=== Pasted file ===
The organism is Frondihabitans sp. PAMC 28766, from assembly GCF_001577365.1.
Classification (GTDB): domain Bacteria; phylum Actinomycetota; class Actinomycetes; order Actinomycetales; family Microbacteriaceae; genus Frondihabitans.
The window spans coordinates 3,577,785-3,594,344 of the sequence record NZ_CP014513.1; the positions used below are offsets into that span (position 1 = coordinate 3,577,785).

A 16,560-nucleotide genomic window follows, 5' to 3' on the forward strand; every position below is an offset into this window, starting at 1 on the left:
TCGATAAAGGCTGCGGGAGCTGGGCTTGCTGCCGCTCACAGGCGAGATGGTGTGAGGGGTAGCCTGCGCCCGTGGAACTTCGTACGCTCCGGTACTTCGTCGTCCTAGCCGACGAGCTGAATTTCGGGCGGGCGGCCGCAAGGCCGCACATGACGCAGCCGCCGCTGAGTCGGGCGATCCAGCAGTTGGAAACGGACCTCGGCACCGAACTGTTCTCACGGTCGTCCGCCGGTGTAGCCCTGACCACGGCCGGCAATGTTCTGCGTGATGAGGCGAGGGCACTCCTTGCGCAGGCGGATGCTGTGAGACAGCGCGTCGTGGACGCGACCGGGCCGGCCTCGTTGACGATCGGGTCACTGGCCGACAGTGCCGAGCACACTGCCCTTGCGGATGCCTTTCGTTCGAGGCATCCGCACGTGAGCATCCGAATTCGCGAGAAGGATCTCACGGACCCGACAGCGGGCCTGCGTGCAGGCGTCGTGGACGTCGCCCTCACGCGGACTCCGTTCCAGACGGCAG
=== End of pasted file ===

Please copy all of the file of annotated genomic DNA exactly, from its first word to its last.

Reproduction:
The organism is Frondihabitans sp. PAMC 28766, from assembly GCF_001577365.1.
Classification (GTDB): domain Bacteria; phylum Actinomycetota; class Actinomycetes; order Actinomycetales; family Microbacteriaceae; genus Frondihabitans.
The window spans coordinates 3,577,785-3,594,344 of the sequence record NZ_CP014513.1; the positions used below are offsets into that span (position 1 = coordinate 3,577,785).

A 16,560-nucleotide genomic window follows, 5' to 3' on the forward strand; every position below is an offset into this window, starting at 1 on the left:
TCGATAAAGGCTGCGGGAGCTGGGCTTGCTGCCGCTCACAGGCGAGATGGTGTGAGGGGTAGCCTGCGCCCGTGGAACTTCGTACGCTCCGGTACTTCGTCGTCCTAGCCGACGAGCTGAATTTCGGGCGGGCGGCCGCAAGGCCGCACATGACGCAGCCGCCGCTGAGTCGGGCGATCCAGCAGTTGGAAACGGACCTCGGCACCGAACTGTTCTCACGGTCGTCCGCCGGTGTAGCCCTGACCACGGCCGGCAATGTTCTGCGTGATGAGGCGAGGGCACTCCTTGCGCAGGCGGATGCTGTGAGACAGCGCGTCGTGGACGCGACCGGGCCGGCCTCGTTGACGATCGGGTCACTGGCCGACAGTGCCGAGCACACTGCCCTTGCGGATGCCTTTCGTTCGAGGCATCCGCACGTGAGCATCCGAATTCGCGAGAAGGATCTCACGGACCCGACAGCGGGCCTGCGTGCAGGCGTCGTGGACGTCGCCCTCACGCGGACTCCGTTCCAGACGGCAG